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Inhaled hydrogen sulfide protects against lipopolysaccharide-induced acute lung injury in mice.

Faller S, Zimmermann KK, Strosing KM, Engelstaedter H, Buerkle H, Schmidt R, Spassov SG, Hoetzel A - Med Gas Res (2012)

Bottom Line: The resulting lung damage can evoke lung failure and multiple organ dysfunction associated with increased mortality.The gas has been shown to mediate potent anti-inflammatory and organ protective effects in vivo.In addition, myeloperoxidase levels were increased in serum after LPS challenge and this was prevented by H2S inhalation.

View Article: PubMed Central - HTML - PubMed

Affiliation: Department of Anesthesiology and Critical Care Medicine, University Medical Center Freiburg, Hugstetter Str, 55, D-79106, Freiburg, Germany. simone.faller@uniklinik-freiburg.de.

ABSTRACT

Background: Local pulmonary and systemic infections can lead to acute lung injury (ALI). The resulting lung damage can evoke lung failure and multiple organ dysfunction associated with increased mortality. Hydrogen sulfide (H2S) appears to represent a new therapeutic approach to ALI. The gas has been shown to mediate potent anti-inflammatory and organ protective effects in vivo. This study was designed to define its potentially protective role in sepsis-induced lung injury.

Methods: C57BL/6 N mice received lipopolysaccharide (LPS) intranasally in the absence or presence of 80 parts per million H2S. After 6 h, acute lung injury was determined by comparative histology. Bronchoalveolar lavage (BAL) fluid was analyzed for total protein content and differential cell counting. BAL and serum were further analyzed for interleukin-1β, macrophage inflammatory protein-2, and/or myeloperoxidase glycoprotein levels by enzyme-linked immunosorbent assays. Differences between groups were analyzed by one way analysis of variance.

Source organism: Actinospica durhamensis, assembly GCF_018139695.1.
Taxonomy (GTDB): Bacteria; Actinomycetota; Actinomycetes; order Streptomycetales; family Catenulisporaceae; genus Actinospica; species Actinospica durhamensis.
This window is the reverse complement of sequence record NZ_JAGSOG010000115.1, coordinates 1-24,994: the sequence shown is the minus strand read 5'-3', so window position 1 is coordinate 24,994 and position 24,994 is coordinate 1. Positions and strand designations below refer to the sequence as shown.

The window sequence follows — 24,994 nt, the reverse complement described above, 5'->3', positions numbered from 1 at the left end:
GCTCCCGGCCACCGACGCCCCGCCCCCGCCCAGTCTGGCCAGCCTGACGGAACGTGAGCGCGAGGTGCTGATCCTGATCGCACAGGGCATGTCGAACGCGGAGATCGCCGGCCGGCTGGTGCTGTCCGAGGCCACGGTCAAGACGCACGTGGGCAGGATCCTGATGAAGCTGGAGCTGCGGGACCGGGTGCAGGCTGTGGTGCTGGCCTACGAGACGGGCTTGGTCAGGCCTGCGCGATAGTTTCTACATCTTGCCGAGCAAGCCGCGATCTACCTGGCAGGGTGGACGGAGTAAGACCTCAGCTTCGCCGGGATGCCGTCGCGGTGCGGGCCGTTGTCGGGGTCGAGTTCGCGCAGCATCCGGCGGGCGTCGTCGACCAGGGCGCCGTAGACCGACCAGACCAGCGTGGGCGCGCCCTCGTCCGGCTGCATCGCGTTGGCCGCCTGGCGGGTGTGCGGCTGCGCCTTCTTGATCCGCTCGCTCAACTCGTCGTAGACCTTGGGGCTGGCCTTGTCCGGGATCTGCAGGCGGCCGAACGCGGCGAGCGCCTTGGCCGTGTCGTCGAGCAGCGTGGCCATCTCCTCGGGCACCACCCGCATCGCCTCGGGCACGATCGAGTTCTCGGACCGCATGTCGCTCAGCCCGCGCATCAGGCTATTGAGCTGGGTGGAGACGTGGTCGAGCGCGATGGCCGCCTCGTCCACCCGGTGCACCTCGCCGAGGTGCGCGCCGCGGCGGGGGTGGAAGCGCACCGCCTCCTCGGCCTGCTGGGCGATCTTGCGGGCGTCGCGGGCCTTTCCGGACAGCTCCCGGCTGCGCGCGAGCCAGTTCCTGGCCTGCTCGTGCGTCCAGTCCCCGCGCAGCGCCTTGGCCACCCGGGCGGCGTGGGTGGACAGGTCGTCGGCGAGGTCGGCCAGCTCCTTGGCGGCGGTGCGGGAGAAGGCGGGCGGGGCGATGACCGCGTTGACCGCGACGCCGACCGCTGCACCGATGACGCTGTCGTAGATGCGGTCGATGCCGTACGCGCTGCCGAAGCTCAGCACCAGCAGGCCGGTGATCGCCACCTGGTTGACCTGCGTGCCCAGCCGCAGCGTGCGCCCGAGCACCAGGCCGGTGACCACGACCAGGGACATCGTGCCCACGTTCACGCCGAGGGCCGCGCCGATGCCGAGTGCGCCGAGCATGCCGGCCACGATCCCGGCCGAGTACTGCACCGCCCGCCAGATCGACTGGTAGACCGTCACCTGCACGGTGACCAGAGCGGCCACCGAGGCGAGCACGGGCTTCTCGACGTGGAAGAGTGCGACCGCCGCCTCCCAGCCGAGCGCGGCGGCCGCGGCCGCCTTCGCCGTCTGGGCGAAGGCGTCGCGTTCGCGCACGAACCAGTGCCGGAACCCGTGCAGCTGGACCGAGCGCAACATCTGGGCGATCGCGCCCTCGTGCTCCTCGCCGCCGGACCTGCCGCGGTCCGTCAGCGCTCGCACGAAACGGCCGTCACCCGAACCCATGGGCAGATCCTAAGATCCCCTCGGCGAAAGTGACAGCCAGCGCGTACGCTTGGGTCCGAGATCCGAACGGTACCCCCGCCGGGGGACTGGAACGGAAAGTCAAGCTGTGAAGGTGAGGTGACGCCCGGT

Results: Histological analysis revealed that LPS instillation led to increased alveolar wall thickening, cellular infiltration, and to an elevated ALI score. In the presence of H2S these changes were not observed despite LPS treatment. Moreover, neutrophil influx, and pro-inflammatory cytokine release were enhanced in BAL fluid of LPS-treated mice, but comparable to control levels in H2S treated mice. In addition, myeloperoxidase levels were increased in serum after LPS challenge and this was prevented by H2S inhalation.

Conclusion: Inhalation of hydrogen sulfide protects against LPS-induced acute lung injury by attenuating pro-inflammatory responses.

No MeSH data available.


Related in: MedlinePlus

Effect of LPS and hydrogen sulfide inhalation on systemic inflammation. As controls, mice received phosphate buffered saline (PBS, intranasally) and were kept in room air or in 80 ppm H2S for 6 h (plus 1 h pretreatment). LPS-treated mice (LPS treatment, i.n.) were either kept in room air or in 80 ppm H2S for 6 h (plus 1 h pretreatment). Blood samples were withdrawn by intracardiac punctation. Myeloperoxidase (MPO, A) and IL-1β (B) contents were quantified by ELISA in serum. Graphs represent means ± SEM, n = 6-8/group. ANOVA on Ranks (Dunn`s posthoc test), #P < 0.05 vs. PBS + H2S group.
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Figure 4: Effect of LPS and hydrogen sulfide inhalation on systemic inflammation. As controls, mice received phosphate buffered saline (PBS, intranasally) and were kept in room air or in 80 ppm H2S for 6 h (plus 1 h pretreatment). LPS-treated mice (LPS treatment, i.n.) were either kept in room air or in 80 ppm H2S for 6 h (plus 1 h pretreatment). Blood samples were withdrawn by intracardiac punctation. Myeloperoxidase (MPO, A) and IL-1β (B) contents were quantified by ELISA in serum. Graphs represent means ± SEM, n = 6-8/group. ANOVA on Ranks (Dunn`s posthoc test), #P < 0.05 vs. PBS + H2S group.

Mentions: We finally questioned whether intranasal application of LPS would also induce systemic inflammation and whether H2S would exert any systemic effects. As a marker for neutrophil activity we determined the concentration of the MPO glycoprotein in serum [23,26]. In the present study, LPS treatment clearly increased serum MPO release. H2S inhalation tended to reduce MPO levels, irrespective of the mode of additional PBS- or LPS-treatment (Figure 4A). Similar results were obtained by analyzing serum IL-1β levels (Figure 4B). Our findings compliment the results of two previous studies, where LPS-induced systemic inflammation (e.g., plasma nitrite/nitrate levels, pro-inflammatory cytokine release) was also clearly prevented by H2S inhalation [23,29]. However, on the basis of our results, we cannot clearly decipher, whether i.n. LPS directly induced a systemic inflammation or whether the inflammatory response observed resulted from lung injury. Therefore two scenarios concerning the role of H2S appear possible: (1) H2S inhalation may directly inhibit lung and systemic inflammation, or (2) H2S inhalation may primarily inhibit lung inflammatory responses, secondary preventing a systemic inflammation. Either way, our data suggest that H2S inhalation has the potential to inhibit both local as well as systemic inflammatory responses to septic insults.